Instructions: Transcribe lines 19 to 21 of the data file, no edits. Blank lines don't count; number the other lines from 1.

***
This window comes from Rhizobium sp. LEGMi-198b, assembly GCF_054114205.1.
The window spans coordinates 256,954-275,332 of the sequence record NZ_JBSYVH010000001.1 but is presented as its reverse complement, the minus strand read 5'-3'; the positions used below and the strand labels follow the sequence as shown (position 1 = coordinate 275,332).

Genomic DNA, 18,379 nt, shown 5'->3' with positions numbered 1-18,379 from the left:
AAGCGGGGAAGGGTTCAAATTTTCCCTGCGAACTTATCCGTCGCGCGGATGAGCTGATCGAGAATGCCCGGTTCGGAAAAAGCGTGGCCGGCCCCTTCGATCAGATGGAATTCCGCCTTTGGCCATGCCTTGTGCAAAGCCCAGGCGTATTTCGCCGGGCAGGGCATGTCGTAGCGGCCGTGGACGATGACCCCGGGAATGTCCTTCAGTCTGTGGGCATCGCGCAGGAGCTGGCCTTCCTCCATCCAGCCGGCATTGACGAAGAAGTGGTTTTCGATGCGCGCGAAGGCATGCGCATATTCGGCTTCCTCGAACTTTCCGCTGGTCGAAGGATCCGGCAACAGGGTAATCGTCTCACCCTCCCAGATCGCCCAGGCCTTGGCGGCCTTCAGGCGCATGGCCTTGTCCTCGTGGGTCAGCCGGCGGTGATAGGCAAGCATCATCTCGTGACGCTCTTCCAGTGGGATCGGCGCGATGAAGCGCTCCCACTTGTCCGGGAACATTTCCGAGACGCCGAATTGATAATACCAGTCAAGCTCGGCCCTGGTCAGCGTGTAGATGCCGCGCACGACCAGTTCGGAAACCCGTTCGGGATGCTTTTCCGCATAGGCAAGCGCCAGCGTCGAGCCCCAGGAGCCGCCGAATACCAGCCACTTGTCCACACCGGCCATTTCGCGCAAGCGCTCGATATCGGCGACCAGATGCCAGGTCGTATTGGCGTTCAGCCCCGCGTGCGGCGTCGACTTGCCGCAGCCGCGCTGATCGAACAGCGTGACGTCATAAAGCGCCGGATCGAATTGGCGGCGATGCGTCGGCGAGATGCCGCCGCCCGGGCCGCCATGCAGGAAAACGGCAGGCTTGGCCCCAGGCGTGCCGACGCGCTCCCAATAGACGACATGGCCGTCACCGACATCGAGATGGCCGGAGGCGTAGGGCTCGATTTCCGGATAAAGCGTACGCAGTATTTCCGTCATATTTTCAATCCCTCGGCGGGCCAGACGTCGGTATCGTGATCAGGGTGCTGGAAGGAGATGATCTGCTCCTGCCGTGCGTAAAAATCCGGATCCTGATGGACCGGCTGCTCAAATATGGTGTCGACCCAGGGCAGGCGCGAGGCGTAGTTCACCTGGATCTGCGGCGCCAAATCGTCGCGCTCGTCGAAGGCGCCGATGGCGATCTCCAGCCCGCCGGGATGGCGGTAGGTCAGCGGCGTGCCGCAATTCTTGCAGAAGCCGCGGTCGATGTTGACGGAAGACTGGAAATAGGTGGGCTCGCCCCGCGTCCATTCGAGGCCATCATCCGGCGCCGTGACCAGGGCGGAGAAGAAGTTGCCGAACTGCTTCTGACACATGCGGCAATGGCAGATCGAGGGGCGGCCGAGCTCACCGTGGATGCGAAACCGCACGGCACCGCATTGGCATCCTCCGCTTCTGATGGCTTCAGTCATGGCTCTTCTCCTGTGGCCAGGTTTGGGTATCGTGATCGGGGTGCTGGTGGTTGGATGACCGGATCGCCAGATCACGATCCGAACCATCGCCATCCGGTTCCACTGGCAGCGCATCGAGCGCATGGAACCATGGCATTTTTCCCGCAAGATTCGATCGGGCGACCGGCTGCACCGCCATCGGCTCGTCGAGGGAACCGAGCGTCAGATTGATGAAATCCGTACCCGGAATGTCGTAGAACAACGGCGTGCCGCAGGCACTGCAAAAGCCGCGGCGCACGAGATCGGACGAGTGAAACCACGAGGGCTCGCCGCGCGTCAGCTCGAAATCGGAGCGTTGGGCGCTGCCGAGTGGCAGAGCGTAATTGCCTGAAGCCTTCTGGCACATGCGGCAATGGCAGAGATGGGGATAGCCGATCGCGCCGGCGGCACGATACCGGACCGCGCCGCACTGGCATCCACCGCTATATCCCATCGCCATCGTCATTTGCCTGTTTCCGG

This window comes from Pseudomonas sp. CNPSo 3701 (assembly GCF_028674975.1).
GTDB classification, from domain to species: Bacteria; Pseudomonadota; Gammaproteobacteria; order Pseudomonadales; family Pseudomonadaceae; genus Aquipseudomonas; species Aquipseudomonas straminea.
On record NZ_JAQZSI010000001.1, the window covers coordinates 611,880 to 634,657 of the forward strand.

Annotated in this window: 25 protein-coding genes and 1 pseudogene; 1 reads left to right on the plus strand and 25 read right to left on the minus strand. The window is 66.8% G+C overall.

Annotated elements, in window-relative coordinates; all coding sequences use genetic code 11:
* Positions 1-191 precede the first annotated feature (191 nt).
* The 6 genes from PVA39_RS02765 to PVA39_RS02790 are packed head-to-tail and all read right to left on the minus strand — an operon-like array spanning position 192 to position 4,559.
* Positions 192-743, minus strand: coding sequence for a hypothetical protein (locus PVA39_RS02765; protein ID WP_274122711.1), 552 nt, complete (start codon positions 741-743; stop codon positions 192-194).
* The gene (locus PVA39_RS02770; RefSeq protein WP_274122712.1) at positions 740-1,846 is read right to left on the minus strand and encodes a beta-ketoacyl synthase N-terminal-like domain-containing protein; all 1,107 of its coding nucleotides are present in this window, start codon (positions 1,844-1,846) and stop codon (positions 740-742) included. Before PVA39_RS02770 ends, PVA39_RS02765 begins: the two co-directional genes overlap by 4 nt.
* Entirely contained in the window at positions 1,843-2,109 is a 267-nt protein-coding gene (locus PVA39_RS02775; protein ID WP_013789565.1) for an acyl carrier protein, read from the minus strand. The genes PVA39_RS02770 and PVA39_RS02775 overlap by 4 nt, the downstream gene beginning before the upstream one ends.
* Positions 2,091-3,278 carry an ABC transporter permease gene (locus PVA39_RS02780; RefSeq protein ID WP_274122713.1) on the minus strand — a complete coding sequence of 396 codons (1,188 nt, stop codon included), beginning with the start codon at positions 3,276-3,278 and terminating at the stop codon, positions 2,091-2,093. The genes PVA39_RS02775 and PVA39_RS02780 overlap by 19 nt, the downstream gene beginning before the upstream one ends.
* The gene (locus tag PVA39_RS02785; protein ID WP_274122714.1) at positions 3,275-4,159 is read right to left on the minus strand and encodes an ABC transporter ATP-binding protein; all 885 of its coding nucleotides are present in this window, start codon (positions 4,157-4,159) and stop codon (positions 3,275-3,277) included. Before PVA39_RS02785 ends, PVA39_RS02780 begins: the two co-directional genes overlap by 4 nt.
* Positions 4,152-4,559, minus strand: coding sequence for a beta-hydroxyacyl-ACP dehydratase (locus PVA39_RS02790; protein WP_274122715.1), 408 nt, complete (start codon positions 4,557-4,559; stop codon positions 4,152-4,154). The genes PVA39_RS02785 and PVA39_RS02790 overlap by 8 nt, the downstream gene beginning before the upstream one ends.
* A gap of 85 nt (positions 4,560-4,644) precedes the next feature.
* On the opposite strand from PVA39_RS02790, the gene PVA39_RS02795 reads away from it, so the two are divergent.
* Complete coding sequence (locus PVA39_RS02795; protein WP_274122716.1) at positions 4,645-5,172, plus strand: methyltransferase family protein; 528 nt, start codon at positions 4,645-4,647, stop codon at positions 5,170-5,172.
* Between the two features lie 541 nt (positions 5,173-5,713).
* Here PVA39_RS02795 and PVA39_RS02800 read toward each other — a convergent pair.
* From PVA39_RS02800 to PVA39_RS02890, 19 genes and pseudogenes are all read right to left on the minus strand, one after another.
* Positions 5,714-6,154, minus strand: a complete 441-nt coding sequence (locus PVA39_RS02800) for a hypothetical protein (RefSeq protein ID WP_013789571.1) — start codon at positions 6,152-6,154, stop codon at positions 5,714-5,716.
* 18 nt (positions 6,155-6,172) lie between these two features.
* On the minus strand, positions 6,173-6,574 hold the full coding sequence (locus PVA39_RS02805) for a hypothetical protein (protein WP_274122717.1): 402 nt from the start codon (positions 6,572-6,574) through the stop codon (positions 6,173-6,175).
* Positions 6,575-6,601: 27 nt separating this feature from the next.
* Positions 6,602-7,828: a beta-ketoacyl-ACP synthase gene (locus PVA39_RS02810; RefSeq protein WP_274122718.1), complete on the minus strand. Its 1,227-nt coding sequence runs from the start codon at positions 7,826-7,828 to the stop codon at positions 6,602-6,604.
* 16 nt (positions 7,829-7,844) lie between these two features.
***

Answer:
* On the opposite strand from PVA39_RS02790, the gene PVA39_RS02795 reads away from it, so the two are divergent.
* Complete coding sequence (locus PVA39_RS02795; protein WP_274122716.1) at positions 4,645-5,172, plus strand: methyltransferase family protein; 528 nt, start codon at positions 4,645-4,647, stop codon at positions 5,170-5,172.
* Between the two features lie 541 nt (positions 5,173-5,713).